Promoting Swing Dancing
and Live Swing Music
in the Triangle Region

Beginner’s Corner

Swing Dancing 101

Table of Contents:

What’s “swing” dance, anyway?

“Swing” refers to a group of dances that developed over several decades, starting with swing jazz music in the 1920s, then continuing through the ’50s and beyond.

How do I get started?

The best way to get started is by taking a swing dance lesson, either an introductory lesson before a social dance event, or through a local instructor or dance studio. TSDS offers a free beginner East Coast swing lesson before each dance event. It’s a great way to get an introduction to swing and meet other beginners before the band starts.  Swing dancing is unusual in that a single one-hour lesson can teach you enough to have an enjoyable evening!

Even if you’ve had some lessons but are still relatively new to swing dancing, the beginner lessons help you continue to improve, and they are a great way to break the ice with the people you’ll be asking to dance an hour later.

Do I need to come with a dance partner?

Nope. There are plenty of people to dance with, and most people dance with a variety of others throughout the evening–even the married couples do that. When you come to the beginner lesson we will have you rotate dance partners.

If you do come with a partner, we won’t force you to rotate with different partners during the lesson, but we highly encourage that you do.  Dancing with a variety of partners will make both of you get better.

What should I wear?

Wear comfortable clothes. You’ll see anything from jeans to fancy or vintage dresses. Just make sure you’re comfortable moving around in them. Dance is good exercise so you’re likely to work up a sweat. Wear lighter weight shirts, and guys may want to bring an extra undershirt (it’s not all about you, it’s about making your partners comfortable). It’s okay to wear shorts to a dance. If you wear a dress that flares out when you spin, consider wearing shorts or a slip underneath.  
Many dancers bring a handkerchief or small towel to discreetly take sweat off of their face between songs.

Do I need dance shoes?

Any comfortable shoes will work as long as they don’t leave marks on the floor. It’s better if your shoes don’t grip the floor much. Flats or Keds are preferred over high heels for beginners. If you start dancing on a regular basis, buy a pair of dance shoes. They spin and slide on the floor better and will reduce the stress on your knees.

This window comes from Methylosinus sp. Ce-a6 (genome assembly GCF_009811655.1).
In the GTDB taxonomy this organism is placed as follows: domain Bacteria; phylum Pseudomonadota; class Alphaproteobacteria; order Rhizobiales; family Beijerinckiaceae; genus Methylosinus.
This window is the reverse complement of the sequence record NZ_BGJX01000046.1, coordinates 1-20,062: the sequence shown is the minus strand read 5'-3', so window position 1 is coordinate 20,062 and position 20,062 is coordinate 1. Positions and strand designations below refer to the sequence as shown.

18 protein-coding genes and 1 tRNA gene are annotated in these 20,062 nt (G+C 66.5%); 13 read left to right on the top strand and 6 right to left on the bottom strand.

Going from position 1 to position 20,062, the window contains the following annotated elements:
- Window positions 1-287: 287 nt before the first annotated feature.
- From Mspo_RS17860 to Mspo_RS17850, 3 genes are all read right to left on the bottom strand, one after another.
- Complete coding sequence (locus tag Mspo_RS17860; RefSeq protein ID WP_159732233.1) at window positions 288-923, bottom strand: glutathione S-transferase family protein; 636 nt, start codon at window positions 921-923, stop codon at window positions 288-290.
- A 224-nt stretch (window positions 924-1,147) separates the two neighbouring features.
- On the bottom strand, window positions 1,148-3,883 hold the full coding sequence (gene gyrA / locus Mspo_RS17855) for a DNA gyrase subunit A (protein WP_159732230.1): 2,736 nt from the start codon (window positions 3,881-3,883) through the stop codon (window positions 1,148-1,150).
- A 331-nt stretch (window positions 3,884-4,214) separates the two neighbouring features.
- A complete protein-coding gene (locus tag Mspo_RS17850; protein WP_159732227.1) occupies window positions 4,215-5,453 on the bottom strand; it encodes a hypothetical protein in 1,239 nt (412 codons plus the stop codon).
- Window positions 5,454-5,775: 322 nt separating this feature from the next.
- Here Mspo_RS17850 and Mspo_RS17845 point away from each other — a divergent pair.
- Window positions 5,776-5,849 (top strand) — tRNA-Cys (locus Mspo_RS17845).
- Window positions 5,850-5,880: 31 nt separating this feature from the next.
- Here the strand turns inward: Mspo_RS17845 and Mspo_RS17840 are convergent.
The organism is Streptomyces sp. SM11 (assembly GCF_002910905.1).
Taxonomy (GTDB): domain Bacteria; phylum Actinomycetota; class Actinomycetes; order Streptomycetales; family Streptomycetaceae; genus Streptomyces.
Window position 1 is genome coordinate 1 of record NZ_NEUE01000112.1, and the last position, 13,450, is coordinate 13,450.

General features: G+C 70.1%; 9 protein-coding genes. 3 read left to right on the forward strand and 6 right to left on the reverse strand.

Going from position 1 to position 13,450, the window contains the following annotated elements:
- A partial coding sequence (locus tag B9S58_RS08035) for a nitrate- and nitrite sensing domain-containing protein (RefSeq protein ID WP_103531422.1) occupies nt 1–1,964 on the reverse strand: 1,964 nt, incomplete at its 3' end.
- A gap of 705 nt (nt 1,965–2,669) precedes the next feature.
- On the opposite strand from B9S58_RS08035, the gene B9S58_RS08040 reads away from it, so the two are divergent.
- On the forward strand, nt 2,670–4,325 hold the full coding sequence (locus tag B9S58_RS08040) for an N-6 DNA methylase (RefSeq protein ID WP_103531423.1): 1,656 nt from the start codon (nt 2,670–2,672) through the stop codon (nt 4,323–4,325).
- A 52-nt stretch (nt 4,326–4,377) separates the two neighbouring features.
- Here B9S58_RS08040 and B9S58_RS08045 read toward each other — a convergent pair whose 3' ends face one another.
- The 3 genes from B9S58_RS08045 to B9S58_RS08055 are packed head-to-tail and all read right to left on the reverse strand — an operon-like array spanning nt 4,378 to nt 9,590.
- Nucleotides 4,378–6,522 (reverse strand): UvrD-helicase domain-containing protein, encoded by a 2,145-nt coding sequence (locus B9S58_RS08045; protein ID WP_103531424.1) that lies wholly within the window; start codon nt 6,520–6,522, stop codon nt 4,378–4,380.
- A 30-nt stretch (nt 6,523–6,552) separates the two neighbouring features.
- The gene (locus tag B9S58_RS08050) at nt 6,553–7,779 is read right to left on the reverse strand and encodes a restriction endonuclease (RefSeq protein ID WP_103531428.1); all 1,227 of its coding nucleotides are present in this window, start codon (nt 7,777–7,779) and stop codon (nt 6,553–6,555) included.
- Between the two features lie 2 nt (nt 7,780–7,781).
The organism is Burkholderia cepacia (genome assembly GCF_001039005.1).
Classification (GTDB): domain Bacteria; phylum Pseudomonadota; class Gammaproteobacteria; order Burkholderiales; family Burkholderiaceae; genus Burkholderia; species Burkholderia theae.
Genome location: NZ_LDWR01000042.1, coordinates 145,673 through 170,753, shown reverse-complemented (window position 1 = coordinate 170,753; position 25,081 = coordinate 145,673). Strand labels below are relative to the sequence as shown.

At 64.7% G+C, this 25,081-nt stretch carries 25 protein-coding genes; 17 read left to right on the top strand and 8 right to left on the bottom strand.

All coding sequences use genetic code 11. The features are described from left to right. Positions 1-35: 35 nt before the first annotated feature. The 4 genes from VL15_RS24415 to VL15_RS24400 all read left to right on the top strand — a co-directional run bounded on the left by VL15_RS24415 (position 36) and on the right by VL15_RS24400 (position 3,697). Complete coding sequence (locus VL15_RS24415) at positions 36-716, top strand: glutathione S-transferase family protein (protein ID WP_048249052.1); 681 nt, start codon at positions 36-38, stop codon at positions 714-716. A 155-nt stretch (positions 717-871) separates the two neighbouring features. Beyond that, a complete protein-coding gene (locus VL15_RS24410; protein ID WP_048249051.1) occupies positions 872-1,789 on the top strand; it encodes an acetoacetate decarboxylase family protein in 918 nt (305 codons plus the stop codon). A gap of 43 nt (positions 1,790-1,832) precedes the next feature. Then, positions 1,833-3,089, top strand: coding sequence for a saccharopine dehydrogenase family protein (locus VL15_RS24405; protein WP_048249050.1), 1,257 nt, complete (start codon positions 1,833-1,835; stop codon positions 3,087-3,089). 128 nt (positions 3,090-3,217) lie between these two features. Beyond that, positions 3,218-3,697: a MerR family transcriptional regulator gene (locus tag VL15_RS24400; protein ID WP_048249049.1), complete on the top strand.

What else should I bring?

TSDS events include free water, so all you need are comfortable clothes, sensible shoes, and a fun attitude. You’ll be leaving your things sitting under a chair or on a table at the dance venue, so keep that in mind when you decide what to bring with you.

How does a social dance work?

Here’s the basic agenda for TSDS dances, and most social dances are similar. About 6:30 PM volunteers set up the venue – arrange chairs, tables, set up lights, etc. Arrive by 6:45 to get through the door and be ready for the 7 PM beginner’s lesson. The lesson lasts about an hour. Music (live or DJ) starts playing at 8 PM. With live music dances there are usually three sets, with breaks in between. The intermissions typically have DJ’ed music that contrasts and complements the live music.

You’ll see the whole spectrum of dancers from young to old, short and tall, beginners to experts. There are people who come as married or dating couples, people who come alone, and groups of friends that come together. There will be a small handful of couples that pretty much just dance with each other, but the vast majority of people (including the married) dance with whoever is standing around or whoever asks them. There are no dating implications when dancing with someone at a swing dance (this isn’t a junior high school dance!), everybody is just having fun dancing together.

There is a table near the entrance that has dance flyers on it, check those out when you want to take a break to see what other events are coming up. There is also free water near the entrance so you can stay hydrated. Things are informal overall, just folks coming and going and having a good time together.